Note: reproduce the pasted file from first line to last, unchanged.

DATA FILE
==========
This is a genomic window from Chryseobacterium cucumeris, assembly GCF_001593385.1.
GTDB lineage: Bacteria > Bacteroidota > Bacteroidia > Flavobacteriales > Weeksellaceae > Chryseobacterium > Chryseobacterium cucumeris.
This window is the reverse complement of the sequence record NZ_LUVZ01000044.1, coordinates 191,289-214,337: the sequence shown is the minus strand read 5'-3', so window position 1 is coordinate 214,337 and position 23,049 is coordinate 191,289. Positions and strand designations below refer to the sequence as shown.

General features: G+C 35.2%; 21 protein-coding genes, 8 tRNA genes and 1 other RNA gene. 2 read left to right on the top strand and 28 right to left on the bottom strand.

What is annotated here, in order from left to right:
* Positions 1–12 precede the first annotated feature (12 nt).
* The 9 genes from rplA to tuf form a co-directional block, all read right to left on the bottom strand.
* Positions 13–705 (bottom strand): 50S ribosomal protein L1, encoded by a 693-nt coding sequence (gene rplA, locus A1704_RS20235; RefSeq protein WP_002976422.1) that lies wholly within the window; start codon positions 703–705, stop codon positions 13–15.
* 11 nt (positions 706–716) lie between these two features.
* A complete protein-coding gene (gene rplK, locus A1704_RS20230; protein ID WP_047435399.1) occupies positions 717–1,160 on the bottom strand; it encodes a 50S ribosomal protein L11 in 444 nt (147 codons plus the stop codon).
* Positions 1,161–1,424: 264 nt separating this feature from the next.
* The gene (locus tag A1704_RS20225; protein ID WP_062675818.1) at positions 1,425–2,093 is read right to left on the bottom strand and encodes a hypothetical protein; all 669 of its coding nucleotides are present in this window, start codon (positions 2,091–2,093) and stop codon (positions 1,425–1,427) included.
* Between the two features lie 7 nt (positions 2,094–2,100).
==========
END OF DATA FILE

This is a genomic window from Chryseobacterium cucumeris, assembly GCF_001593385.1.
GTDB lineage: Bacteria > Bacteroidota > Bacteroidia > Flavobacteriales > Weeksellaceae > Chryseobacterium > Chryseobacterium cucumeris.
This window is the reverse complement of the sequence record NZ_LUVZ01000044.1, coordinates 191,289-214,337: the sequence shown is the minus strand read 5'-3', so window position 1 is coordinate 214,337 and position 23,049 is coordinate 191,289. Positions and strand designations below refer to the sequence as shown.

General features: G+C 35.2%; 21 protein-coding genes, 8 tRNA genes and 1 other RNA gene. 2 read left to right on the top strand and 28 right to left on the bottom strand.

What is annotated here, in order from left to right:
* Positions 1–12 precede the first annotated feature (12 nt).
* The 9 genes from rplA to tuf form a co-directional block, all read right to left on the bottom strand.
* Positions 13–705 (bottom strand): 50S ribosomal protein L1, encoded by a 693-nt coding sequence (gene rplA, locus A1704_RS20235; RefSeq protein WP_002976422.1) that lies wholly within the window; start codon positions 703–705, stop codon positions 13–15.
* 11 nt (positions 706–716) lie between these two features.
* A complete protein-coding gene (gene rplK, locus A1704_RS20230; protein ID WP_047435399.1) occupies positions 717–1,160 on the bottom strand; it encodes a 50S ribosomal protein L11 in 444 nt (147 codons plus the stop codon).
* Positions 1,161–1,424: 264 nt separating this feature from the next.
* The gene (locus tag A1704_RS20225; protein ID WP_062675818.1) at positions 1,425–2,093 is read right to left on the bottom strand and encodes a hypothetical protein; all 669 of its coding nucleotides are present in this window, start codon (positions 2,091–2,093) and stop codon (positions 1,425–1,427) included.
* Between the two features lie 7 nt (positions 2,094–2,100).